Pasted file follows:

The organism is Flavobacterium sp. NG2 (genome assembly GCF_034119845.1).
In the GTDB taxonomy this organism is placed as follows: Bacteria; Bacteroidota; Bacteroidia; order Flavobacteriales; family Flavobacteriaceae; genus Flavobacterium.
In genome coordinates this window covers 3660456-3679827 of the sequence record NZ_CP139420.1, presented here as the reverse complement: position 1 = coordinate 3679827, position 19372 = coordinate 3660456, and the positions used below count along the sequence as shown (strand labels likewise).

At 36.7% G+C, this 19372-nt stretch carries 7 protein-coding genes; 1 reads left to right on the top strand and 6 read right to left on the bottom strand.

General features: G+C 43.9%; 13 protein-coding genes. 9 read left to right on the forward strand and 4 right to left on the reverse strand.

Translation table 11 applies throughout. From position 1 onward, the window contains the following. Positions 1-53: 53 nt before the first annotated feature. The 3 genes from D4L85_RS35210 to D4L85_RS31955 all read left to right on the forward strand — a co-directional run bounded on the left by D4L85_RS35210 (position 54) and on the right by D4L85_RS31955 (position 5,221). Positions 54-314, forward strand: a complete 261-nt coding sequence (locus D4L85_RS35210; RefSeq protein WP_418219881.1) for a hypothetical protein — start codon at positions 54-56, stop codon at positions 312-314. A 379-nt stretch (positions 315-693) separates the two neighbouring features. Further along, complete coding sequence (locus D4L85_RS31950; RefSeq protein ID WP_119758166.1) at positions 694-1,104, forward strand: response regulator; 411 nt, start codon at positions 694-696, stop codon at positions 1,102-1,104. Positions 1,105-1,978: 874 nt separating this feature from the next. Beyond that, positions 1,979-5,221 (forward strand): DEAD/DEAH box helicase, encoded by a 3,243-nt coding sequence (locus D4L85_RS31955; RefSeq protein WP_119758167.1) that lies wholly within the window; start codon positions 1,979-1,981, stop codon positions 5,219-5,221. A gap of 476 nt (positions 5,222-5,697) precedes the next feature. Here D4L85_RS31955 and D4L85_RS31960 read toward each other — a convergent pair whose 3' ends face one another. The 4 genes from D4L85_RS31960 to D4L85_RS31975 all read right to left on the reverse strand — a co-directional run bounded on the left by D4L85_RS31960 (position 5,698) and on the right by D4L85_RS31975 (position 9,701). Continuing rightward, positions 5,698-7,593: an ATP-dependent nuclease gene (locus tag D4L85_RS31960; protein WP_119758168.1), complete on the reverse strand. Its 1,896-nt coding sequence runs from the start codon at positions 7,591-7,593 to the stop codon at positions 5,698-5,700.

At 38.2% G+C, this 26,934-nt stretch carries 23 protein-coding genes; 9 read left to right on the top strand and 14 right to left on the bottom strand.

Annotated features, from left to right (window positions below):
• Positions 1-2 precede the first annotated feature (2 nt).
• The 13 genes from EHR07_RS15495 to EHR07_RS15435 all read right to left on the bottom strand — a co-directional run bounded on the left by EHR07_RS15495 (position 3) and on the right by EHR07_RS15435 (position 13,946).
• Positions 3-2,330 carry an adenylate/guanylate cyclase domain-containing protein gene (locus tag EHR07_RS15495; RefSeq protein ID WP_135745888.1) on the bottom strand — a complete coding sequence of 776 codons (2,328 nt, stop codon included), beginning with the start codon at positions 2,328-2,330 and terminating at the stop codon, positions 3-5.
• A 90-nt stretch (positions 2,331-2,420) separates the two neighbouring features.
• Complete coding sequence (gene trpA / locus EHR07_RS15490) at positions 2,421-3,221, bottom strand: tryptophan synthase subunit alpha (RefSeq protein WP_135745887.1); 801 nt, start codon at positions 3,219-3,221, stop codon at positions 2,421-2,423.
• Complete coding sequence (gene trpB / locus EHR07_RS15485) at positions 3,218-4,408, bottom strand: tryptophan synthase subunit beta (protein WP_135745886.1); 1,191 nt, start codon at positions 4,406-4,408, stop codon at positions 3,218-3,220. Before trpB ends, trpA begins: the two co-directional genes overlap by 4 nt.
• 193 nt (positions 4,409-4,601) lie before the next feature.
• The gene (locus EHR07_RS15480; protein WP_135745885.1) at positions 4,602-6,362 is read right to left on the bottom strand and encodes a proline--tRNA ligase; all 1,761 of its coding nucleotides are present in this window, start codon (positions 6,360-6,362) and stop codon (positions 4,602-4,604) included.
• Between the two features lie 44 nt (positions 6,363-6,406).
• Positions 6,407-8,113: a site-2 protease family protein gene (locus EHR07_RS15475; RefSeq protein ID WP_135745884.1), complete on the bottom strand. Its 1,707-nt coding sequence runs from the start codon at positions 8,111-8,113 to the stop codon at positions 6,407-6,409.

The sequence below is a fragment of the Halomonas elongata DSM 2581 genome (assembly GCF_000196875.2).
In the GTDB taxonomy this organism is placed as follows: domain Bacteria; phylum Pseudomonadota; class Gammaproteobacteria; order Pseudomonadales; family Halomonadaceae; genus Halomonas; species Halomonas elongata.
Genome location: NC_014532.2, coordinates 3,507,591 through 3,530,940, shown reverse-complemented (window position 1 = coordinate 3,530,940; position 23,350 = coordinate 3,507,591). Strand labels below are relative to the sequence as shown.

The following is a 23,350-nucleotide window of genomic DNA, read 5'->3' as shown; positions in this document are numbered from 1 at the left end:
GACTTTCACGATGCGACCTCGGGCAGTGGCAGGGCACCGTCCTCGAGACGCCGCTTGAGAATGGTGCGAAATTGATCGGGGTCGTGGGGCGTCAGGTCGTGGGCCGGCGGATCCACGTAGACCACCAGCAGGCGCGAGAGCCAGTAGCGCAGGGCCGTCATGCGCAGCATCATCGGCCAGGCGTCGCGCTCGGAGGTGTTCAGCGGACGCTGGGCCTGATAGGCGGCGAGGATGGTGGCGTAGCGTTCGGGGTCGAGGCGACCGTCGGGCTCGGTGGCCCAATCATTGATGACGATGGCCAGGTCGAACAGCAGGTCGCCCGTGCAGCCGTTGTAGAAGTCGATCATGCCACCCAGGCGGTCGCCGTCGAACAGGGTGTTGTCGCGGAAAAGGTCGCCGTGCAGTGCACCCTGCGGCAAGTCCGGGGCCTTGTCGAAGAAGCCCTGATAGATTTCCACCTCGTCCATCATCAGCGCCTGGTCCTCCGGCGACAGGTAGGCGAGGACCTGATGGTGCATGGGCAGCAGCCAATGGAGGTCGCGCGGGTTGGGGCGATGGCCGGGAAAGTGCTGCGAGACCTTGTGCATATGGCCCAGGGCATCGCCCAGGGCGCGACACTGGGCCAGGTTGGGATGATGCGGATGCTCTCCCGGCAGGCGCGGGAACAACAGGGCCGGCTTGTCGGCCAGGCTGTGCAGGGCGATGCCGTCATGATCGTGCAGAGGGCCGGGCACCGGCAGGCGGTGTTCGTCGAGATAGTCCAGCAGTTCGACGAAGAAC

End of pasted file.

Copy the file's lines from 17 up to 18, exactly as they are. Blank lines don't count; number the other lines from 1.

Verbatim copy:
• Between the two features lie 44 nt (positions 6,363-6,406).
• Positions 6,407-8,113: a site-2 protease family protein gene (locus EHR07_RS15475; RefSeq protein ID WP_135745884.1), complete on the bottom strand. Its 1,707-nt coding sequence runs from the start codon at positions 8,111-8,113 to the stop codon at positions 6,407-6,409.